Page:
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Master’s (MASC)

A master’s built to navigate the complexities of the future. Not the past.

Overview

The world of work doesn’t respect subject boundaries. So why should your education?

We have designed this master’s to equip you with the hybrid skills, connected knowledge and interdisciplinary (ID) mindset you need to futureproof your career.

The modern workplace requires you to be comfortable with unfamiliar and complex challenges. Engaging with complexity, navigating the dynamics of human behaviour, and making sense of a data-rich world demands quantitative and qualitative skills – be they statistical, computational, communicative, or visual.

Watch the video to find out more

The programme

Core components

Learn how to work across a range of domains and graduate from the MASc with a toolkit of analytical skills that employers need.

1

Hybrid skills

The workplace today is inherently interdisciplinary and data-rich. At its root are three deep systems: language, statistics, and visual media. Analytical skills in these vital areas are typically taught in isolation.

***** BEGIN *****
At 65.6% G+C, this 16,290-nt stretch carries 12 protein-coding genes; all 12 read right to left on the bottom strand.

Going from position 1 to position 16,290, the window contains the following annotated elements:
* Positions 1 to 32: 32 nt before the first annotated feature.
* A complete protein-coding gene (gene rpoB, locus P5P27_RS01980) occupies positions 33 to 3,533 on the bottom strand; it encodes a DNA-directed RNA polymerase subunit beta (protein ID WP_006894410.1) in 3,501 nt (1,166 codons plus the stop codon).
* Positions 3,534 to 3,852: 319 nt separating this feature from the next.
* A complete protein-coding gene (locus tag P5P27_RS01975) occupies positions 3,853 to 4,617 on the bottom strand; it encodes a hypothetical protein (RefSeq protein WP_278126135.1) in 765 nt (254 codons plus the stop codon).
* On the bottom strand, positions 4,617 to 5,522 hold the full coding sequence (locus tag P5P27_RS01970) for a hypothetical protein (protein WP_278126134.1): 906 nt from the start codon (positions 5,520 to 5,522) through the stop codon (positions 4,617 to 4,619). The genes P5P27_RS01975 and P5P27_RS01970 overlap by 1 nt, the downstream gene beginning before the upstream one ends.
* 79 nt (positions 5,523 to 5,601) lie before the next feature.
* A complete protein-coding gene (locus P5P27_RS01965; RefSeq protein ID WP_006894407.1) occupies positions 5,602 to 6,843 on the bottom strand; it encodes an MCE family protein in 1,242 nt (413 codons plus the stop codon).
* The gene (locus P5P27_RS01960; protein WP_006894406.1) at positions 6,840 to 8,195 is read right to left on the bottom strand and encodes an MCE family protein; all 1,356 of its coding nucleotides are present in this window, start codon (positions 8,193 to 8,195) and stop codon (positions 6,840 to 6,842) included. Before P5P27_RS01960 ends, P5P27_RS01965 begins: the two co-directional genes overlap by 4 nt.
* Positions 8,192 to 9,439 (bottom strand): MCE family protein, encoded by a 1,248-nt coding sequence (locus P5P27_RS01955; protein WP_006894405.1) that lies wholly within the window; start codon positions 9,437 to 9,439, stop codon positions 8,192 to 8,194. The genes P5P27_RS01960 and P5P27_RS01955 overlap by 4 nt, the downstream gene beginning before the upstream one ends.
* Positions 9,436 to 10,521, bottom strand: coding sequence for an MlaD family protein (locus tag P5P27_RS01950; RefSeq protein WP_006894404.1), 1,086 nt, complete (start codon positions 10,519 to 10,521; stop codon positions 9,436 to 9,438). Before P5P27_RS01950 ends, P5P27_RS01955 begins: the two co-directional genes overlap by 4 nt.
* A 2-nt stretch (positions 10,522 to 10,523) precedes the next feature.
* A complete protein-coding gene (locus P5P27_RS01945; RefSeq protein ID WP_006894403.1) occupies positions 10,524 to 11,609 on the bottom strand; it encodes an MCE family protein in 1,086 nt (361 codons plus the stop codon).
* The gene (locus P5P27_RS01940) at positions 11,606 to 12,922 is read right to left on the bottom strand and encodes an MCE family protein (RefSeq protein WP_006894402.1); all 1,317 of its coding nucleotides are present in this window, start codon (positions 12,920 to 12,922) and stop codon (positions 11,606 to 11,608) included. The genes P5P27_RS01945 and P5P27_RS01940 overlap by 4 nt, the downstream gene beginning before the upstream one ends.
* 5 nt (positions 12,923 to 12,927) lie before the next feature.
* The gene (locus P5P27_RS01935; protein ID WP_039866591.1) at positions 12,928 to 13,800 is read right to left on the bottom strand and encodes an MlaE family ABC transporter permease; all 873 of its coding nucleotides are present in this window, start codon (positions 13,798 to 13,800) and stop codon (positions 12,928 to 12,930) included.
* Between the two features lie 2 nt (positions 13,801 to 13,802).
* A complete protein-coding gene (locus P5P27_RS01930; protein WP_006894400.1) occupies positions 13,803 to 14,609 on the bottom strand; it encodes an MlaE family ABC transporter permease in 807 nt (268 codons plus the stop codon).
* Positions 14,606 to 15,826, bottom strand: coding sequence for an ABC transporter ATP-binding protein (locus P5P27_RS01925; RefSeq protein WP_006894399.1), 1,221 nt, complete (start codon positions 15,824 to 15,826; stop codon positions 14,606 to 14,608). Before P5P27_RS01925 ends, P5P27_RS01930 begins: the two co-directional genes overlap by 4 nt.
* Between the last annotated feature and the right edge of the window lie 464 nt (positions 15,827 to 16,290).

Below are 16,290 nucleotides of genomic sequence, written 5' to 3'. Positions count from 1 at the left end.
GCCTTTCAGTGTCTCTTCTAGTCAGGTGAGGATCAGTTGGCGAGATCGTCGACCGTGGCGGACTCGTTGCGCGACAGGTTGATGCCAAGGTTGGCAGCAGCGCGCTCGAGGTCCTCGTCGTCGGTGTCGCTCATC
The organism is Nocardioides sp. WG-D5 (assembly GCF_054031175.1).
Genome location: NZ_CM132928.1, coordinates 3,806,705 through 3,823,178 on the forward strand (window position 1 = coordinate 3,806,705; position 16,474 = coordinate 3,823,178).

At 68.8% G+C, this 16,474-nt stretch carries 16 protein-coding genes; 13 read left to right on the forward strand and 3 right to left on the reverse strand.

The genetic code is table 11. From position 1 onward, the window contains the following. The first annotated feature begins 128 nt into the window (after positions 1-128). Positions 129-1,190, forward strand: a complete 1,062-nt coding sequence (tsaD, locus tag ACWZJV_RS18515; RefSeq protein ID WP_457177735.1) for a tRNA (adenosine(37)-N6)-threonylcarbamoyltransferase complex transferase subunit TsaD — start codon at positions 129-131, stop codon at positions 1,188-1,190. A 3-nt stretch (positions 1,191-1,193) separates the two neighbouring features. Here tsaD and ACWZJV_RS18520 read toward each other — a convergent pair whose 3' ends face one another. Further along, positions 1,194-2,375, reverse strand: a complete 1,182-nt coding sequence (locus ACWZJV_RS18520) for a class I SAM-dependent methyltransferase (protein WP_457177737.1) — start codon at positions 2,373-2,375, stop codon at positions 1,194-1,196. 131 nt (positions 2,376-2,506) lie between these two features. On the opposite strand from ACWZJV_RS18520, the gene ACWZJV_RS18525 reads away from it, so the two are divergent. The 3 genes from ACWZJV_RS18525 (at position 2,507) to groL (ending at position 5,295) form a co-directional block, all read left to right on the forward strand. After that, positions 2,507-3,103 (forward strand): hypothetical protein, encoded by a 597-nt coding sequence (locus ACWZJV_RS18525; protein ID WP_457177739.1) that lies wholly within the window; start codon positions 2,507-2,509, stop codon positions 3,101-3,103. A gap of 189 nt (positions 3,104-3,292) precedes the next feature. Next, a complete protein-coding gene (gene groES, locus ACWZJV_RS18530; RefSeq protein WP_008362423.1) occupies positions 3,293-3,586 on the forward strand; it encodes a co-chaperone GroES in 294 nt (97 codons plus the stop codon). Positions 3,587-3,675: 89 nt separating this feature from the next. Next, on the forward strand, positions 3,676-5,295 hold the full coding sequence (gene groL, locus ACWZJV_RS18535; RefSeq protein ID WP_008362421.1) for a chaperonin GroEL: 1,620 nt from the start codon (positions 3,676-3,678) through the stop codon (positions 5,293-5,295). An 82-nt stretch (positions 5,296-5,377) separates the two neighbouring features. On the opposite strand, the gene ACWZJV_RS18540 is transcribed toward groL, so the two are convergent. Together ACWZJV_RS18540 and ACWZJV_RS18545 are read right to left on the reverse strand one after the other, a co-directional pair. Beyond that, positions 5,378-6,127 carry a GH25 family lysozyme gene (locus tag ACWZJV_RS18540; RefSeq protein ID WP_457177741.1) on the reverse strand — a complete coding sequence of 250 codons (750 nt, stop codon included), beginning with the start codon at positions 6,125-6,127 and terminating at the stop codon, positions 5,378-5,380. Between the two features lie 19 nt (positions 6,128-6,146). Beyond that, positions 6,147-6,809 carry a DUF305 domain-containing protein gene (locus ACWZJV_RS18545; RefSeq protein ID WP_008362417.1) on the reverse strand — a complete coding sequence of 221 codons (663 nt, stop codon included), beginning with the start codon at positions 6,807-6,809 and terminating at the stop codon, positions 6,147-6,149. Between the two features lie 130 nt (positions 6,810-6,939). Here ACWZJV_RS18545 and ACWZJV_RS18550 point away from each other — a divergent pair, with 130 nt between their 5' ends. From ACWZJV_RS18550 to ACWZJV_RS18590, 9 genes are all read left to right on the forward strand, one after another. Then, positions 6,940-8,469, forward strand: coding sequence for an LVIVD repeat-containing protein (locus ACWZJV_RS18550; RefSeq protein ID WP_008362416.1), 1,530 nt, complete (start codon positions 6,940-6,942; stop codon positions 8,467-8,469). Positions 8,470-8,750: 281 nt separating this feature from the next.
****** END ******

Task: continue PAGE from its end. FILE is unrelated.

Your ability to work at speed and scale will be supported further by instruction in a coding language like Python or R.

2

ID Lenses

The MASc equips you with two interdisciplinary (ID) lenses, each built on robust conceptual knowledge:

  • Complexity, as it relates to systems, networks and forecasting; drawing on mathematics, philosophy and the natural sciences
  • Culture, in terms of human behaviour and organisation; drawing on the social and behavioural sciences
3

Capstone

Under the supervision of an LIS Faculty member and enriched through engagements with external professionals, you’ll explore a problem that is of professional, social, or academic importance.

The outcome should be an intellectually rigorous product that is of genuine value. This should become a key part of your professional portfolio; that will help guide and support you in the next steps of your career.

Beyond academics

Unlock your career

LIS is deeply integrated with the world of work. During your time at LIS, you’ll have multiple opportunities to engage with a diversity of organisations from across the LIS Network, including:

  • Enrichment of the academic curriculum by employer organisations
  • Insights into the contemporary challenges faced by these organisations
  • Employer contributions to our extra-curricular programme focused on developing your professional skills